I woke up early the other day and took my new push reel mower for a spin in the backyard. There was something superbly satisfying about getting some early morning exercise while taking care of my home. I had considered hiring someone to care for my lawn, but the weather is so beautiful in the mornings and evenings that I think I’ll just handle it on my own.

I’ve still got a pile of work to do on the house though. The front door is warped and probably needs replaced. I don’t think I want to tackle that on my own so we’ll probably pay to get that fixed. The light switches are the old little switch style. I prefer the decorator style paddle switches, so I’ve slowly been swapping those out. I’m also going to swap out the outlets in Anna’s room with tamper resistant ones for a little extra safety. I’d love to paint the walls in the garage. And there is a list a mile long of other little things I’d like to do over the next few months.

Cost of living in San Antonio is drastically lower than in New Haven. We cut our car insurance bill in half without lowering our coverage. Gas is 45 cents cheaper per gallon. Electricity is practically free compared to New Haven.

Anyways, we are so excited to be in Texas!

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Starting a new company

Starting a new company

About two weeks ago I was happily drifting off to sleep when my cell phone rang. I hate getting voicemails more than I hate getting woken up in the middle of the night so I took the call. To my surprise it was a mission buddy, Jon, pitching me a business he wanted me to invest in. I’ve been trying to come up with a unique physical product to sell for years, so I was very excited to have one practically fall in my lap. I did some research, liked what I saw, and a few days later we signed an operating agreement for our new company. A few days after that (on my birthday!) we finalized a deal to purchase the rights to our new product from its creator.

So what, you may be asking, does this new company sell? SproutBoards. We aren’t a household name yet so you probably have no idea what that is, so let me explain. A SproutBoard is a sort of motherboard or breakout board for the popular Arduino microcontroller. This gives any SproutBoard user a slew of inputs that can be connected to sensors, outputs that can be used to control equipment, and the ability to use one of our acrylic chassis to mount their project on the wall or in a standard server rack. In addition to that we are developing software for the SproutBoard that will make it easy to tell your SproutBoard to take different actions based on the input of sensors.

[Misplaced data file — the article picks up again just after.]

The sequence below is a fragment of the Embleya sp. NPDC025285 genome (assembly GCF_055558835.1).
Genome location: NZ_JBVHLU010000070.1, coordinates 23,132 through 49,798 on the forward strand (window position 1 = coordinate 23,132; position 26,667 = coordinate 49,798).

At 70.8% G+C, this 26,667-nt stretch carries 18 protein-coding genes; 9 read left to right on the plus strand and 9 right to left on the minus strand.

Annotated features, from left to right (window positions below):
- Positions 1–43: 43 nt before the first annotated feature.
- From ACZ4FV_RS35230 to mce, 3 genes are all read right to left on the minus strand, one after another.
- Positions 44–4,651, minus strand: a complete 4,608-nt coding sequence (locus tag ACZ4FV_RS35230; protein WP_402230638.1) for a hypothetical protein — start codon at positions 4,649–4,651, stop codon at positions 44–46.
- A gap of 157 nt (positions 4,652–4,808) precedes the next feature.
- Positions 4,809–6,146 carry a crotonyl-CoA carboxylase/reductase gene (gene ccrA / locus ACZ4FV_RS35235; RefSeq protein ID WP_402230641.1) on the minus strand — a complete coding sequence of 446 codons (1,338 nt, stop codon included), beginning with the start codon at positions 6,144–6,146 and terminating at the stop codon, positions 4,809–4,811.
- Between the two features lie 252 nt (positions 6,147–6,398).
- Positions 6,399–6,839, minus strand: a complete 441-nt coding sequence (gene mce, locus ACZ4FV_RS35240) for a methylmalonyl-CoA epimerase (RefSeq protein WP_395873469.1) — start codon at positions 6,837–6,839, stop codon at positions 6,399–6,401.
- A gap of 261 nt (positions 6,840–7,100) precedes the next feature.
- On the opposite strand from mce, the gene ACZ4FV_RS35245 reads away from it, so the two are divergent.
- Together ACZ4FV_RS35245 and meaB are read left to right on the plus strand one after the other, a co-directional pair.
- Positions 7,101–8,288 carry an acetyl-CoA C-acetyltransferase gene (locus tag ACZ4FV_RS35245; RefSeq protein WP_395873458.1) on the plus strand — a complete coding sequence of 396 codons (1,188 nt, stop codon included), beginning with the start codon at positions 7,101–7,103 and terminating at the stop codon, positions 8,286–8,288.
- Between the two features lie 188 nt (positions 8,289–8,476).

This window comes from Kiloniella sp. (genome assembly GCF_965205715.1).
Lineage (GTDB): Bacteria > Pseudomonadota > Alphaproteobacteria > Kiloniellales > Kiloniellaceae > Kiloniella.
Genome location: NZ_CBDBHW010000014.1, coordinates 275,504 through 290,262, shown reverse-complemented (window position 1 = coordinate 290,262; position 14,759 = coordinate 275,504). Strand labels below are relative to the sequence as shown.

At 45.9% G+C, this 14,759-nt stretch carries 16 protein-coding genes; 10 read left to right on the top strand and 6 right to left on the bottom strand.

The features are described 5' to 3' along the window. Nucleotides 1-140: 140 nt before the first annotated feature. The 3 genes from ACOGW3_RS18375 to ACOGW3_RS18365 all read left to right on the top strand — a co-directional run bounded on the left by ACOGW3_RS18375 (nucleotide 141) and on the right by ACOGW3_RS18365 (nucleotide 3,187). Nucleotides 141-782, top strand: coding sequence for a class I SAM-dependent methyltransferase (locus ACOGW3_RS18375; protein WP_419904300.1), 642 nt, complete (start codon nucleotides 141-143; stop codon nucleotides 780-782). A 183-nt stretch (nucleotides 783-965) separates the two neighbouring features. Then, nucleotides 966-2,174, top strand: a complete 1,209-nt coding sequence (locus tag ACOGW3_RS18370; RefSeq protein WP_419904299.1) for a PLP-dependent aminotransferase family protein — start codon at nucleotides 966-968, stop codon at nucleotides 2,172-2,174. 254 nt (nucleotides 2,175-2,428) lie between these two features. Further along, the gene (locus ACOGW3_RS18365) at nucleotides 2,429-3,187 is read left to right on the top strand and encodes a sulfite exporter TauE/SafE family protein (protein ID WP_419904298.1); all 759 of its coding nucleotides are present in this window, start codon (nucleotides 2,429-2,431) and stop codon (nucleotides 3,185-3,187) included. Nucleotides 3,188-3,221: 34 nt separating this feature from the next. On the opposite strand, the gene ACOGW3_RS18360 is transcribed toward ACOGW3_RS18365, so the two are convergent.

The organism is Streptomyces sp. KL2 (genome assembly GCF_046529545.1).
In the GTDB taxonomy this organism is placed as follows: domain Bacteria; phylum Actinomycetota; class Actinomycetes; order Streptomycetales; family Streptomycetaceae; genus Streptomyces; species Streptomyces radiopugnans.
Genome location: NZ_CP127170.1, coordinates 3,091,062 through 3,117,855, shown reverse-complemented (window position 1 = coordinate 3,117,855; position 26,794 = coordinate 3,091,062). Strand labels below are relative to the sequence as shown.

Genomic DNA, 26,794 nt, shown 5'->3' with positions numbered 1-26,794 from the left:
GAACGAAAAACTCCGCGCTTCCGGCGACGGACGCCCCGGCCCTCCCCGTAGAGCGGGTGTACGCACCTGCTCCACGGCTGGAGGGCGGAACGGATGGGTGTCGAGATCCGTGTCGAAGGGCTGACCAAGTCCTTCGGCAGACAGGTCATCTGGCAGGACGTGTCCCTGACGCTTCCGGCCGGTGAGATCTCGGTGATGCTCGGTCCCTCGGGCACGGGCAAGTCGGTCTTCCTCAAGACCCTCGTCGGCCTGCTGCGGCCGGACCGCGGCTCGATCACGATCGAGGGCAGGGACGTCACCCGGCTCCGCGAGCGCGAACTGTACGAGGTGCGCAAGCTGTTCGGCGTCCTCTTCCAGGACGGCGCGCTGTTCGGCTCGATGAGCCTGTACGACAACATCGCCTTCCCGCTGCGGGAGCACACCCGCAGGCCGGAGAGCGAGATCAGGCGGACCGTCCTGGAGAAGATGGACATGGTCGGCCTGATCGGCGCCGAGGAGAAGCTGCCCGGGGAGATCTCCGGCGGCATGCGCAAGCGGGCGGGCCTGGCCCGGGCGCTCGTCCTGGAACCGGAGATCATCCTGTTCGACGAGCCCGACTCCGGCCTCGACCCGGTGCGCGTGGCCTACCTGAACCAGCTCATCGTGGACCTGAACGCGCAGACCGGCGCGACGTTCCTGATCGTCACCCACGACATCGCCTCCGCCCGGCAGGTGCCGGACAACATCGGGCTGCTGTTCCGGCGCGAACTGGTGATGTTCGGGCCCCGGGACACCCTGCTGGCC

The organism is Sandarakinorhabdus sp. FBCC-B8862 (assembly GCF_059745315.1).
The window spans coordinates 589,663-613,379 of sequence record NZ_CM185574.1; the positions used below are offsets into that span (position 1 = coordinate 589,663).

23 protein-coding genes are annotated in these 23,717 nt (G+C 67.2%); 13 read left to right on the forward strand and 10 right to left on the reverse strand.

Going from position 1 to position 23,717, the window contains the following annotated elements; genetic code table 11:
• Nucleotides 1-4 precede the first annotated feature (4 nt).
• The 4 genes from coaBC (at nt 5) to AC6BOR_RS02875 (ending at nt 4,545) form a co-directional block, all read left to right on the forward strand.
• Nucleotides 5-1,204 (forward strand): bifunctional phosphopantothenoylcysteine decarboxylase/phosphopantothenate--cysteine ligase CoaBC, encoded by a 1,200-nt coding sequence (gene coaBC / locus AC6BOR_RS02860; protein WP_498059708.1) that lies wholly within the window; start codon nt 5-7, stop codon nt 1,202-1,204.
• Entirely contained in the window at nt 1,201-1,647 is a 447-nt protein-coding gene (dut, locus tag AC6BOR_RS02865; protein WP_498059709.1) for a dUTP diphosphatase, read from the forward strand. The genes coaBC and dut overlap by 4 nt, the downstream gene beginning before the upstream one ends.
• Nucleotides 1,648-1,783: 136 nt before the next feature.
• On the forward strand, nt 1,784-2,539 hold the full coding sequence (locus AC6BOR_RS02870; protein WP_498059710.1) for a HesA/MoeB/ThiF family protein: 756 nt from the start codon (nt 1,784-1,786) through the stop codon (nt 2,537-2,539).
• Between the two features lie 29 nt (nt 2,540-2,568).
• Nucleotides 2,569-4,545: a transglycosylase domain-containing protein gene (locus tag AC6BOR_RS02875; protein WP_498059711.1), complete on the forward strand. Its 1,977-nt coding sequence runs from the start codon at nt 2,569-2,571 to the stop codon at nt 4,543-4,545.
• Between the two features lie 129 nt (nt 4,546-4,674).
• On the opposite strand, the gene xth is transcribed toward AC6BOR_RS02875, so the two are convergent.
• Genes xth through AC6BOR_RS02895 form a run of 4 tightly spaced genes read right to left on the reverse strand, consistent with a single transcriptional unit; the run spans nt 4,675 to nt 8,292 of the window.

sproutboard

So what can you actually make with a SproutBoard? Here are a few ideas:

  1. A server room monitor that can email, txt, or call you when the power goes out, it gets too hot, it detects flooding, or an unauthorized person tries to get to your equipment.
  2. An indoor greenhouse that turns the lights on and off as needed, maintains the appropriate humidity, and waters the plants when they get thirsty.
  3. A home security system that lets you use an RFID key fob to enter your home without a key, uses a low cost prepaid wireless service to alert you to problems even if the power is out, and lets you grant access to visitors even if you aren’t home.
  4. An aquarium control system that monitors temperature, pH, salt content, oxygen levels, and the water level, and lets you know the moment your fish are in danger.

Those are just a handful of the projects that we’ll be providing full tutorials and documentation for in the near future.

Well that is pretty much it for now. My partner and I have been working long nights trying to get the website moved over to our own server, getting documentation cleaned up, and doing all the tedious new business paperwork. We’ve been brainstorming new products and have a long (very long) list of products we plan on developing in the near future. It’ll be a few days before our inventory arrives so we’ve temporarily suspended sales but you’ll be able to place an order soon.

We are also gearing up for the Mini Maker Faire in Austin on May 5th. Unfortunately I won’t be able to attend, but my partner will be there showing off a hydroponics system built using a SproutBoard. If you live anywhere near Austin, please stop by the Maker Faire and say hi to Jon for me!

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Free $100 AdWords promotional credit vouchers

I just got a new batch of $100 AdWords promotional credit vouchers if anyone is interested. They require you to spend $25 of your own money before you get to use the $100 promotional credit, and they are only available to new AdWords users. Only available to individuals and businesses in the United States.